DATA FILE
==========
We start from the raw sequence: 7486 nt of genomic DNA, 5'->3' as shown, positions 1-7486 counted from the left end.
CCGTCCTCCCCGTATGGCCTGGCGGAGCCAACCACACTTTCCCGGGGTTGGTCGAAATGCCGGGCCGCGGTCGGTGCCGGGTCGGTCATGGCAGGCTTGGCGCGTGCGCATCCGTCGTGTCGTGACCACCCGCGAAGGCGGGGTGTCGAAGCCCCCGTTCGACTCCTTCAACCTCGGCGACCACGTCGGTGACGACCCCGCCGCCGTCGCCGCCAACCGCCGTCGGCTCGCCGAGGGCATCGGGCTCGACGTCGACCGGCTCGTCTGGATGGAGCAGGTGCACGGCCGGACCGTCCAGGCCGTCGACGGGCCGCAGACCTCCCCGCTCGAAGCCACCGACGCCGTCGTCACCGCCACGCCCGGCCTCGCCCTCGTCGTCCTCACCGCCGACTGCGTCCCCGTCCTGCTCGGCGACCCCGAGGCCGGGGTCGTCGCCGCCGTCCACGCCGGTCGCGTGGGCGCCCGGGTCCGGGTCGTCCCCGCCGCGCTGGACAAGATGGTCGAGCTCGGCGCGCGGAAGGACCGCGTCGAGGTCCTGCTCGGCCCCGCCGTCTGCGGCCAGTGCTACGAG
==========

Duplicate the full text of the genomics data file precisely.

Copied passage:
We start from the raw sequence: 7486 nt of genomic DNA, 5'->3' as shown, positions 1-7486 counted from the left end.
CCGTCCTCCCCGTATGGCCTGGCGGAGCCAACCACACTTTCCCGGGGTTGGTCGAAATGCCGGGCCGCGGTCGGTGCCGGGTCGGTCATGGCAGGCTTGGCGCGTGCGCATCCGTCGTGTCGTGACCACCCGCGAAGGCGGGGTGTCGAAGCCCCCGTTCGACTCCTTCAACCTCGGCGACCACGTCGGTGACGACCCCGCCGCCGTCGCCGCCAACCGCCGTCGGCTCGCCGAGGGCATCGGGCTCGACGTCGACCGGCTCGTCTGGATGGAGCAGGTGCACGGCCGGACCGTCCAGGCCGTCGACGGGCCGCAGACCTCCCCGCTCGAAGCCACCGACGCCGTCGTCACCGCCACGCCCGGCCTCGCCCTCGTCGTCCTCACCGCCGACTGCGTCCCCGTCCTGCTCGGCGACCCCGAGGCCGGGGTCGTCGCCGCCGTCCACGCCGGTCGCGTGGGCGCCCGGGTCCGGGTCGTCCCCGCCGCGCTGGACAAGATGGTCGAGCTCGGCGCGCGGAAGGACCGCGTCGAGGTCCTGCTCGGCCCCGCCGTCTGCGGCCAGTGCTACGAG